Nadya, a five year-old Russian girl, is soothed by her loving grandmother VERA (65) after waking up from a bad dream, and Vera advises her granddaughter to tell her nightmares to the running water. Fast-forward twelve years, teenage Nadya keeps this advice close to her heart and continues to find solace in a patient stream of water as she whispers her night terrors away. Last night she had dreamt of her grandmother and, worried about Vera’s health, she decides to visit her grandmother. Nadya cares profoundly for Vera and has developed a deeper connection with her over time, despite the fact that the girl rarely visits and has grown apart with her childhood role model. Nadya surprises Vera at her musky, cramped apartment and the two talk, a bit awkwardly, over some tea and sweets. Vera admits that she has not been well for a while.
Later that night, Nadya experiences another nightmare in which she drowns and wakes up gasping for air. She enters the bathroom and whispers to the water, letting her fears, bad thoughts, and negative energy whirl down the drain once again. Meanwhile, Vera prepares to take her medication before going to bed. She pours herself some water from the tap in the kitchen and, after gulping down the meds, notices that the flowers Nadya had brought for her earlier that day have mysteriously wilted and the water turned yellow.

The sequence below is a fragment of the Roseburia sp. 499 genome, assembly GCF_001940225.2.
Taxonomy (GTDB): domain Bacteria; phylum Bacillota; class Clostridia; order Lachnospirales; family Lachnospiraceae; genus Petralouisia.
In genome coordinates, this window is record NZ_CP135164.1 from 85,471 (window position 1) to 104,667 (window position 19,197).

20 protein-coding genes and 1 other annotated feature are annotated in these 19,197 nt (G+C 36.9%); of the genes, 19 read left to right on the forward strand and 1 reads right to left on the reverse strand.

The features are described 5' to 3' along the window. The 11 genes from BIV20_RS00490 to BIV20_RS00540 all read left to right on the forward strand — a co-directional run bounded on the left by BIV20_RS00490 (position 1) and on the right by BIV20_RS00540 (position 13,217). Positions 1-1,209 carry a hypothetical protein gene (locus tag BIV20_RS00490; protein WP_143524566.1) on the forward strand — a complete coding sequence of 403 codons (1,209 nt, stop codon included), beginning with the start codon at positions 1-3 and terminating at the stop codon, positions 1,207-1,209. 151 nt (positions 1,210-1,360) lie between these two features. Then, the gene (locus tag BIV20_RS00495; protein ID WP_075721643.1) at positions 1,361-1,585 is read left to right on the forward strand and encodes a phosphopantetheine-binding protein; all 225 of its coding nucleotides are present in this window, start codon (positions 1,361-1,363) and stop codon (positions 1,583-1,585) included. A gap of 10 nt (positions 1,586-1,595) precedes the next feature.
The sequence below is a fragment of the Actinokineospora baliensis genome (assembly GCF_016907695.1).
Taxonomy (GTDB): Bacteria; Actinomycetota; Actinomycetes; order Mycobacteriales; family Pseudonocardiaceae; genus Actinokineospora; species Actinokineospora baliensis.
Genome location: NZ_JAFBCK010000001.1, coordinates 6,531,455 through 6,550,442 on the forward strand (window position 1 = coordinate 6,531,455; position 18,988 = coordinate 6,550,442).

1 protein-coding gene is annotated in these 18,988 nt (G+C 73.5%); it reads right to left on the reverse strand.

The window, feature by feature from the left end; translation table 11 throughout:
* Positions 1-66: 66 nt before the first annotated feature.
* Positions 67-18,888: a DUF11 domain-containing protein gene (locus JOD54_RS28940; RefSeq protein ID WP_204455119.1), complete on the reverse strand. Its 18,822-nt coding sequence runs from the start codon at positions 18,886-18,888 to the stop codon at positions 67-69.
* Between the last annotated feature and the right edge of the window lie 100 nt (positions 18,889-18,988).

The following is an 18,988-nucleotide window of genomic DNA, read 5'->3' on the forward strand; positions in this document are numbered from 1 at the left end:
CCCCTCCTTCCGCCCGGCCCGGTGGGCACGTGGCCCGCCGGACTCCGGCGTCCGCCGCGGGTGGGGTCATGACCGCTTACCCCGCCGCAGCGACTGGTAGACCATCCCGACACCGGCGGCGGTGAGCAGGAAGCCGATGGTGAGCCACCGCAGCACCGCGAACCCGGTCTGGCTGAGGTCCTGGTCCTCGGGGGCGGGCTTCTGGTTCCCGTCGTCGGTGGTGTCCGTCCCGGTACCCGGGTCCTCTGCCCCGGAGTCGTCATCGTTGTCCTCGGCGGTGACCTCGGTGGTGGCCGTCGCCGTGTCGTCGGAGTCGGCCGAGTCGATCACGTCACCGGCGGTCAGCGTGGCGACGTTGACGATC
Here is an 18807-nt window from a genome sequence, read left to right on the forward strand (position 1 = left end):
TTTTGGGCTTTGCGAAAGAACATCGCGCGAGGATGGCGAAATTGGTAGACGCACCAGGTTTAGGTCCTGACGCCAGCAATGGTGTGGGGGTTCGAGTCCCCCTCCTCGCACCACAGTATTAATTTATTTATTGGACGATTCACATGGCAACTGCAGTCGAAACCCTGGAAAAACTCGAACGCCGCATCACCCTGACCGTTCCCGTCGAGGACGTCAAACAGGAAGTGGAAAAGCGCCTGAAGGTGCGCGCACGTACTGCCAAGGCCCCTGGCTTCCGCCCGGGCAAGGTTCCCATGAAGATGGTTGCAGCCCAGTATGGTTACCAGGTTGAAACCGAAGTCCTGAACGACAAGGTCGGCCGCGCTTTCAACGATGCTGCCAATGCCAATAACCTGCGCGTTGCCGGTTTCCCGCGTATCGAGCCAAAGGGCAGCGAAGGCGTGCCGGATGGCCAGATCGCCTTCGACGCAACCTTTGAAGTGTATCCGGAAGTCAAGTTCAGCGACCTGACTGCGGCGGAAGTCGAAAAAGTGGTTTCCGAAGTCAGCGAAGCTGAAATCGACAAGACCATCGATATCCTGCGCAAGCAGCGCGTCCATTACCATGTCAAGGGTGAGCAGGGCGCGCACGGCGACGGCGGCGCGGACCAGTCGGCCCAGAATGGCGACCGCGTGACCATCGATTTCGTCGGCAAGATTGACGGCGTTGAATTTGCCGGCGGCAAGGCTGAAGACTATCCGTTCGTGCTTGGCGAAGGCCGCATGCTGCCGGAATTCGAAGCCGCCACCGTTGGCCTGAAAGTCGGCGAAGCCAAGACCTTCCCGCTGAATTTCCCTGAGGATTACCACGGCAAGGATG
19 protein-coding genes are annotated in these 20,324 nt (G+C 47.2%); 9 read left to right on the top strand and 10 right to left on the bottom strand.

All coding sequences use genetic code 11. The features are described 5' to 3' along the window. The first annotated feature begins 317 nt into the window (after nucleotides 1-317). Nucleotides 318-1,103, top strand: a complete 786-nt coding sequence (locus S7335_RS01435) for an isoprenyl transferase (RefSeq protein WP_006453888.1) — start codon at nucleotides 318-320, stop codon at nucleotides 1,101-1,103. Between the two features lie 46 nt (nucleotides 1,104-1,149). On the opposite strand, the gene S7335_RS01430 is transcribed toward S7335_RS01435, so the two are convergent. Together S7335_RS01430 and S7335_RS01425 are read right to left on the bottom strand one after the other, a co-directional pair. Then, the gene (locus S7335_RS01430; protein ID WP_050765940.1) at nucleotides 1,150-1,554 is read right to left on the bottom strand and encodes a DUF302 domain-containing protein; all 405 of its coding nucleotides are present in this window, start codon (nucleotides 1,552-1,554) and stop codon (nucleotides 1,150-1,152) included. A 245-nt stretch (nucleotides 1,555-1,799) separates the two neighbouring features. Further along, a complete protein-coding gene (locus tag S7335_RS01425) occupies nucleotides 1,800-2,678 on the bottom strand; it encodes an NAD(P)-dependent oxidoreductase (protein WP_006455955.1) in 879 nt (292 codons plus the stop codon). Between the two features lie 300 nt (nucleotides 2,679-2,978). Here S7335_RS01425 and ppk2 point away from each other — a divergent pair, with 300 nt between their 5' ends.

The next morning, Nadya wakes up to a phonecall telling her that Vera has passed. She goes to see her father at Vera’s house, where he covers mirrors around the house in white cloth. After waking up in the middle of the night from yet another nightmare, Nadya goes straight to Vera’s house. She tears the white cloth from a mirror and sees her grandmother, dressed in black, sitting on the bed and silently watching her under a cloudy streak of light.
This story was highly influenced by my personal relationship with my grandmother, who, being highly superstitious, inspired the film’s connections with dreams and talking to water. Her tales have stuck with me throughout the years and, as we’ve grown apart, I’ve connected with her more mentally than physically.
Directed by Angie Nicholas (USA)